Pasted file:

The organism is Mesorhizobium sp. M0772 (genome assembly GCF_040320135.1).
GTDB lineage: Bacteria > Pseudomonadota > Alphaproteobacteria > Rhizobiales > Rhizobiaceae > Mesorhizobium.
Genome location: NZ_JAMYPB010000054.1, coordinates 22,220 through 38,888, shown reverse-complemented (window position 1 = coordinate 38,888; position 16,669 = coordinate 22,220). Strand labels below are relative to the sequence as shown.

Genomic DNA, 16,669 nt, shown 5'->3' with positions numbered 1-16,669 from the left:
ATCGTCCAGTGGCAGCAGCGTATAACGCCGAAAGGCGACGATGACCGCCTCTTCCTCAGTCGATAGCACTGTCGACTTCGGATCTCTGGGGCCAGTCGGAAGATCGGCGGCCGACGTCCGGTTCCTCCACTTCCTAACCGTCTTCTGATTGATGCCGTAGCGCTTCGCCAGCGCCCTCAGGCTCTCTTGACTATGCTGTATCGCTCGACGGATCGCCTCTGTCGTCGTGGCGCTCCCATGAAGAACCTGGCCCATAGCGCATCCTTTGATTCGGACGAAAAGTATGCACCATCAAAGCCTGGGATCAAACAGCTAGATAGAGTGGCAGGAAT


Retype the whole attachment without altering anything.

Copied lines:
The organism is Mesorhizobium sp. M0772 (genome assembly GCF_040320135.1).
GTDB lineage: Bacteria > Pseudomonadota > Alphaproteobacteria > Rhizobiales > Rhizobiaceae > Mesorhizobium.
Genome location: NZ_JAMYPB010000054.1, coordinates 22,220 through 38,888, shown reverse-complemented (window position 1 = coordinate 38,888; position 16,669 = coordinate 22,220). Strand labels below are relative to the sequence as shown.

Genomic DNA, 16,669 nt, shown 5'->3' with positions numbered 1-16,669 from the left:
ATCGTCCAGTGGCAGCAGCGTATAACGCCGAAAGGCGACGATGACCGCCTCTTCCTCAGTCGATAGCACTGTCGACTTCGGATCTCTGGGGCCAGTCGGAAGATCGGCGGCCGACGTCCGGTTCCTCCACTTCCTAACCGTCTTCTGATTGATGCCGTAGCGCTTCGCCAGCGCCCTCAGGCTCTCTTGACTATGCTGTATCGCTCGACGGATCGCCTCTGTCGTCGTGGCGCTCCCATGAAGAACCTGGCCCATAGCGCATCCTTTGATTCGGACGAAAAGTATGCACCATCAAAGCCTGGGATCAAACAGCTAGATAGAGTGGCAGGAAT